Targeted truancy interventions
- This strategy can help address educational disparities, promote healthy childhood environments, and prevent violence. The U.S. Department of Treasury has indicated that strategies that help achieve these outcomes are eligible for the use of Fiscal Recovery Funds.
Investments in this strategy are SLFRF-eligible as long as they are made in qualified census tracts or are designed to assist populations or communities disproportionately impacted by COVID-19.
- Interventions seek to address truancy, including remedial academic work, academic tutoring, career and technical education, case management and counseling services, parent outreach, and enhanced attendance monitoring practices
- In-school policies seek to modify existing procedures that exacerbate truancy, such as suspensions
- Common alternatives include in-school suspension, detention, and alternative schooling programs
- Court-based programs generally coordinate services for youth, often involving a social worker or case manager
Strength of evidence
Evidence level: Proven (highest tier)
Proven (highest tier)
Ranked as having the highest level of evidence by the National Institute of Justice
All school-aged children
Outcomes and impact
- Across sixteen studies, targeted truancy interventions improved attendance by an average of 4.7 days, though post-intervention absenteeism still remained above desirable levels
- After implementing anti-truancy programs, such as ACT Now, some schools recorded a 64% decrease in the number of truancies
- Intervention programs have shown success in decreasing dropout rates in addition to truancy rates
- Programs which are culturally sensitive and include academic enrichment techniques show more success in lowering truancy rates for all students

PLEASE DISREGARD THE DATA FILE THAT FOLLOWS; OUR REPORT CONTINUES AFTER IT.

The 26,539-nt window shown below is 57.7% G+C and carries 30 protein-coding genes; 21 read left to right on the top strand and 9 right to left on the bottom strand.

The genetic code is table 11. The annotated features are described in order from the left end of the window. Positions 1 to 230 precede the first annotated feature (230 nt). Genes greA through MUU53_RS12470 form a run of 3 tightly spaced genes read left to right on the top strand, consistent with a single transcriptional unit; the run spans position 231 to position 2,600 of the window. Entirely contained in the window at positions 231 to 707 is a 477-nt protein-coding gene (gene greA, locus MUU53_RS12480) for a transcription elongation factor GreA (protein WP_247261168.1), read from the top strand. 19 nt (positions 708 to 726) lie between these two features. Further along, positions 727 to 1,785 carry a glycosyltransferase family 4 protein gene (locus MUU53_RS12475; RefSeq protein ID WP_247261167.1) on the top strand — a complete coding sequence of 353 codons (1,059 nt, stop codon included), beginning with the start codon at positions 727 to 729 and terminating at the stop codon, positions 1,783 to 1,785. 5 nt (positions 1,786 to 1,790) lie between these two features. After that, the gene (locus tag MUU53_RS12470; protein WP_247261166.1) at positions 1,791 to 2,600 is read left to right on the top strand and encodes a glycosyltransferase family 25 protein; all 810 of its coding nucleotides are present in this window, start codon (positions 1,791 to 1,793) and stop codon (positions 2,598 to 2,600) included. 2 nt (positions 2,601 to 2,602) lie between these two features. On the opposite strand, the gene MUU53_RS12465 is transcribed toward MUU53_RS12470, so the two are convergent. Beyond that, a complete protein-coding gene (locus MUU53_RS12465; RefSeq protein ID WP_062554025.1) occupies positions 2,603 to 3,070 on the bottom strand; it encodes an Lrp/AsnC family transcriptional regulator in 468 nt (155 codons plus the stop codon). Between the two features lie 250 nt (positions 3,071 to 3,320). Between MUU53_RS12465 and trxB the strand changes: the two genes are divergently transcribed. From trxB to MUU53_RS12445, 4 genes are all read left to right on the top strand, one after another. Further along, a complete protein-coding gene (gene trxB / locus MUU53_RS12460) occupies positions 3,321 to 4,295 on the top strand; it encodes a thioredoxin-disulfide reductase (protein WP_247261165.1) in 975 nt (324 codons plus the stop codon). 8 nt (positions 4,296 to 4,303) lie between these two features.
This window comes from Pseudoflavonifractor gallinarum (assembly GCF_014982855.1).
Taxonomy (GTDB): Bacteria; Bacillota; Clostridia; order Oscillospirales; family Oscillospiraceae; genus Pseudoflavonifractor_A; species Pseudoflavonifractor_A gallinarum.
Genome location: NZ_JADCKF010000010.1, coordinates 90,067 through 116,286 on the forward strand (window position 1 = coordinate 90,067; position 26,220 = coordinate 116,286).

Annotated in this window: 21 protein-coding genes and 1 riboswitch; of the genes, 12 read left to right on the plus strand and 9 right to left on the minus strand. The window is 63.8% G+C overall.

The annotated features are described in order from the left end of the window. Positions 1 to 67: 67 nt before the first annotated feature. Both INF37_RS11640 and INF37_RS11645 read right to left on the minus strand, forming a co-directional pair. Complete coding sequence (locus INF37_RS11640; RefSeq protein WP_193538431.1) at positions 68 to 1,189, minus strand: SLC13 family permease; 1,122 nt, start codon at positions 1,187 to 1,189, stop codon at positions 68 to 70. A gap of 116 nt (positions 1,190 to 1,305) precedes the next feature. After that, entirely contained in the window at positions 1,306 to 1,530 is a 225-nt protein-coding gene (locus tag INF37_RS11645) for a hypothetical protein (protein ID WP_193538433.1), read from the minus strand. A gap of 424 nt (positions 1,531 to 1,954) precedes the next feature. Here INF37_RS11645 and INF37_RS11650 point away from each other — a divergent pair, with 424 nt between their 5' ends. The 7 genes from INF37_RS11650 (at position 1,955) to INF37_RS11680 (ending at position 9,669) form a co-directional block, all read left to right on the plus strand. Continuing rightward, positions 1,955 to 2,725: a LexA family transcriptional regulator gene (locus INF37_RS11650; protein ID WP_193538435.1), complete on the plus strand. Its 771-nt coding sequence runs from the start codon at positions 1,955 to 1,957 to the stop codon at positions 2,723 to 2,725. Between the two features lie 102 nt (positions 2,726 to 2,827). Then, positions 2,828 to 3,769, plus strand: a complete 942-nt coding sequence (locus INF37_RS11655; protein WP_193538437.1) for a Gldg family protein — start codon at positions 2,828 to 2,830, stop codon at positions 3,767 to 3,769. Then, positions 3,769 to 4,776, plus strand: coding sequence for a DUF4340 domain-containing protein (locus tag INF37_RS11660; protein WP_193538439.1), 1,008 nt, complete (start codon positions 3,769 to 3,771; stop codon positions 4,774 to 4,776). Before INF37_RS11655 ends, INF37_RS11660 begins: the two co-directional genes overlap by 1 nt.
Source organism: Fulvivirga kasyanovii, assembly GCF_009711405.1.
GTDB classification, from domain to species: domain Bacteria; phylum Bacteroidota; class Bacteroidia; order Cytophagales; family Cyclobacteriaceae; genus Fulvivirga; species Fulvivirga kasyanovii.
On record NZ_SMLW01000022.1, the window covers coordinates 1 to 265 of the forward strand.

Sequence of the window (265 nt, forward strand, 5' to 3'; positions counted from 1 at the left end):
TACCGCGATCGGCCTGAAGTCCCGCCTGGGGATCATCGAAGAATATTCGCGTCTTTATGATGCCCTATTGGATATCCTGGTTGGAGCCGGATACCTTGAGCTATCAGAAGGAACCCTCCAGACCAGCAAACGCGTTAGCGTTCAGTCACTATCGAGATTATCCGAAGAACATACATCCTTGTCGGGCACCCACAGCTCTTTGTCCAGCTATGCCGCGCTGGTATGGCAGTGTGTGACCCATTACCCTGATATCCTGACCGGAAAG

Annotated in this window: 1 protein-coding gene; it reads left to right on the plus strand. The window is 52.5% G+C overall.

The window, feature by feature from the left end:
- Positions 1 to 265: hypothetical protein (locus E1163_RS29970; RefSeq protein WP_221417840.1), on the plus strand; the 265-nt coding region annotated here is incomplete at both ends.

Keys to successful implementation
- Note: This content is under review
- Analyze root causes of a student’s poor school attendance, determining if family, school, economic, mental health, or community-based obstacles are contributing most to attendance challenges before implementing specific interventions.
- Encourage active partnerships between school districts, specific school leadership, law enforcement, and community-based organizations in addressing truancy issues.
- Schools should closely monitor attendance and advise parents immediately of unexcused absences and negative consequences stemming from chronic absence.
- Clearly state goals and objectives to parents and community stakeholders; provide consistent, written guidelines on program procedures, like the minimum number of absences before action is taken.
- Ensure that communications with parents are conducted in the family's native tongue.
- Provide annual training for key school administrators and allocate staff to work with schools and justice system agencies to coordinate community-wide responses to truancy.
- Foster an environment grounded in mutual trust and respect between students, families, and the truancy intervention program.